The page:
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31 Great Reasons to Keep Diablo Canyon Power Plant Open - From the Company That's Shutting it Down

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Bob Meinetz's picture
Nuclear Power Policy Activist Independent

I am a passionate advocate for the environment and nuclear energy. With the threat of climate change, I’ve embarked on a mission to help overcome the fears of nuclear energy. I’ve been active in...

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  • Apr 26, 2021
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Shortly after California Gov. Jerry Brown was re-elected in 2010, the rumor mill began to turn. San Onofre and Diablo Canyon, the state's two nuclear power plants, were suddenly "dated", "uneconomical", and "expensive". It was time to replace their 100% clean, reliable energy with energy from the wind and sun that depended upon natural gas backup power.

Either something dreadful had happened after the election - or maybe Brown was the source of those rumors.

With Brown's extensive property holdings in California oil country, he stood to make hundreds of $millions if those plants were replaced with ones that burned gas. His sister Kathleen, after all, happened to be on the Board of Directors of Sempra International, the largest gas dealer in the U.S. The Brown family was close to the Newsom family - young Gavin was Jerry's protégé, and in the 1960s Gavin's father had helped Jerry's father, former Gov. Pat Brown, win an exclusive franchise for Indonesian gas giant Pertamina, reportedly worth $10 million - when $10 million really meant something.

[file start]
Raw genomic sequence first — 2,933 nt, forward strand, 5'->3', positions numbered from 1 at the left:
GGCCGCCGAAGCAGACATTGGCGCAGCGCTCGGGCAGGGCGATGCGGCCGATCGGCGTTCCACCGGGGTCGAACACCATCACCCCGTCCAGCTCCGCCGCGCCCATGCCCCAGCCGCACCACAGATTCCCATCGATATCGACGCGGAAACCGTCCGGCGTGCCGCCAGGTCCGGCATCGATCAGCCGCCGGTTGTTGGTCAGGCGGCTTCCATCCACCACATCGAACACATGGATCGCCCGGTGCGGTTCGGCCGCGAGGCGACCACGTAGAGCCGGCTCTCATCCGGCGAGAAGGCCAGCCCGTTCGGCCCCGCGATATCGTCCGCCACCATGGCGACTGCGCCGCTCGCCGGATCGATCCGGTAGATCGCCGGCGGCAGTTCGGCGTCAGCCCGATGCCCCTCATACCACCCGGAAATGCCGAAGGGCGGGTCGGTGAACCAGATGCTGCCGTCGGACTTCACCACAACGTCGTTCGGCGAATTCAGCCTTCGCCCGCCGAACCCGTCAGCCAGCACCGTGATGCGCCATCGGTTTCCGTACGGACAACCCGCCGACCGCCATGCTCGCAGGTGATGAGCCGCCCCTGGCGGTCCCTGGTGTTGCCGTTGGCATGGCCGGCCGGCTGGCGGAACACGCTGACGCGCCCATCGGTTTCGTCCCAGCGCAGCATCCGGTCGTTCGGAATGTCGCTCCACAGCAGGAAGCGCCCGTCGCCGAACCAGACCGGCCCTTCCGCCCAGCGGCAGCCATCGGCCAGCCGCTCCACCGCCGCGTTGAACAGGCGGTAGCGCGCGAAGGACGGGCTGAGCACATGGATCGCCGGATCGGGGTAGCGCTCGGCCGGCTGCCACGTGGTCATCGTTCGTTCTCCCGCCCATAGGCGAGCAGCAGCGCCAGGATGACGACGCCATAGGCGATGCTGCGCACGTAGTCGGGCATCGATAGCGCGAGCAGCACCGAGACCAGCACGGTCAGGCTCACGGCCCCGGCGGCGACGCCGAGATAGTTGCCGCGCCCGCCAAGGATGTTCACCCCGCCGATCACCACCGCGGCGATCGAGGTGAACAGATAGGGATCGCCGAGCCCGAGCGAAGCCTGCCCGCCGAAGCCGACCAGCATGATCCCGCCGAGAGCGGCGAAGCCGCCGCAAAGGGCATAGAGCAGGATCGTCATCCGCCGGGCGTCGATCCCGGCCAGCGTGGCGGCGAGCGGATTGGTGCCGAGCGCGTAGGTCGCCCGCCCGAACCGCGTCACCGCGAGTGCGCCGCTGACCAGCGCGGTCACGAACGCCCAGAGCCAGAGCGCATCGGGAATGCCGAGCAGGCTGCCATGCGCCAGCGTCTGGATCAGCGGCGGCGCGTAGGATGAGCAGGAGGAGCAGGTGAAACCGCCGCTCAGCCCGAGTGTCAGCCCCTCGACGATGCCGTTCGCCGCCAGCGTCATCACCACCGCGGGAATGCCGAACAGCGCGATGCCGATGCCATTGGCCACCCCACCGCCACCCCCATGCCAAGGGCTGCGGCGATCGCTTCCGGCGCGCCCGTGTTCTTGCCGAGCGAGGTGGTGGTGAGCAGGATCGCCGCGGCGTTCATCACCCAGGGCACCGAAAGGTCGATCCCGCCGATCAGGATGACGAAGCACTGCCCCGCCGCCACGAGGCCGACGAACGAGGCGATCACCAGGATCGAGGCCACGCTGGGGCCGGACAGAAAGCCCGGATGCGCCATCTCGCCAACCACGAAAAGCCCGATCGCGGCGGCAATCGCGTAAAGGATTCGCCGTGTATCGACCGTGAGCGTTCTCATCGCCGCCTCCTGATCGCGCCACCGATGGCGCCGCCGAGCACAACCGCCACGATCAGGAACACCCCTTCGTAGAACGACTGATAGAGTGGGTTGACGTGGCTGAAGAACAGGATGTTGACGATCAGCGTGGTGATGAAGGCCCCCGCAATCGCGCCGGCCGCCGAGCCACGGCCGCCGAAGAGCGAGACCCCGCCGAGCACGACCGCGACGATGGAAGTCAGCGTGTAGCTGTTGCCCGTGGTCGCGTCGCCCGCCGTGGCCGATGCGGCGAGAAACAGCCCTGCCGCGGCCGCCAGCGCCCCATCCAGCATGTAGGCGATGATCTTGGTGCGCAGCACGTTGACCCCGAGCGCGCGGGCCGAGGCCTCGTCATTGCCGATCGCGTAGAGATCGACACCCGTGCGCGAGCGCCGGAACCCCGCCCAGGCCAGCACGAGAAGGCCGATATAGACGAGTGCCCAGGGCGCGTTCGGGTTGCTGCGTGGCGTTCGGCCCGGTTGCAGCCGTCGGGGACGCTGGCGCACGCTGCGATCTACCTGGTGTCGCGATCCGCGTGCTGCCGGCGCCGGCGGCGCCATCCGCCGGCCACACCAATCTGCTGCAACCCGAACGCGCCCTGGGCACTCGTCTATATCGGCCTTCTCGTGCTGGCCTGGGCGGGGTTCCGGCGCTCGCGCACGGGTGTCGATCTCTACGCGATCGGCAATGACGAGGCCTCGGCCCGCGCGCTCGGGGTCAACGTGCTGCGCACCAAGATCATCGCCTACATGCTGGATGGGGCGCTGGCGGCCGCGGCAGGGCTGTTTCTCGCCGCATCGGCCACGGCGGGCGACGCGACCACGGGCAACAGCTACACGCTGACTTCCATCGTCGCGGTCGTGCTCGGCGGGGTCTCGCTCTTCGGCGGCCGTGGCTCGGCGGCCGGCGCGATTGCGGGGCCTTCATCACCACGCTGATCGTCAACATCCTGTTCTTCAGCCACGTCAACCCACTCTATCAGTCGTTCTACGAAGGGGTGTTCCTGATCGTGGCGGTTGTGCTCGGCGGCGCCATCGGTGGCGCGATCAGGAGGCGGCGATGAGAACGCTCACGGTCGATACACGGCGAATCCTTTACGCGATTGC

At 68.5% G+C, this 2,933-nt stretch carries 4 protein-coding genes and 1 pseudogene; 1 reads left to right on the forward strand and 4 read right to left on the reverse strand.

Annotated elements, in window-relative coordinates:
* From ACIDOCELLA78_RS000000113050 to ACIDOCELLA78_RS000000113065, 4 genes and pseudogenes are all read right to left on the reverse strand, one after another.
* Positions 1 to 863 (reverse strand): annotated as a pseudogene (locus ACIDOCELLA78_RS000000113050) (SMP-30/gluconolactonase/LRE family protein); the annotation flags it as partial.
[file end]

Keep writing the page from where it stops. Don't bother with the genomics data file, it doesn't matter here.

The connections to Big Gas didn't end there. Acquaintances say Gordon Getty, grandson of oil billionaire J. Paul Getty, was "like another son" at the Newsom home during Gavin's boyhood. With $2 billion he inherited from his forebears, Gordon financed Gavin's budding career in the hospitality business and contributed to the political campaigns of both Brown and Newsom.

Approval would be routine, with gubernatorial appointees staffing the California Public Utilities Commission. The understanding would be implicit: either kill nuclear in California, or find another job.

But maybe the rumors were true, and PG&E really wanted to ditch the plant back in 2010. If so, you'd never know it from this archival page on PG&E's website, published in 2013. On it, PG&E struggles to extol all of Diablo Canyon's virtues:

  • "PG&E’s Diablo Canyon Power Plant is a vital local economic engine and brings significant benefits to San Luis Obispo and Northern Santa Barbara counties.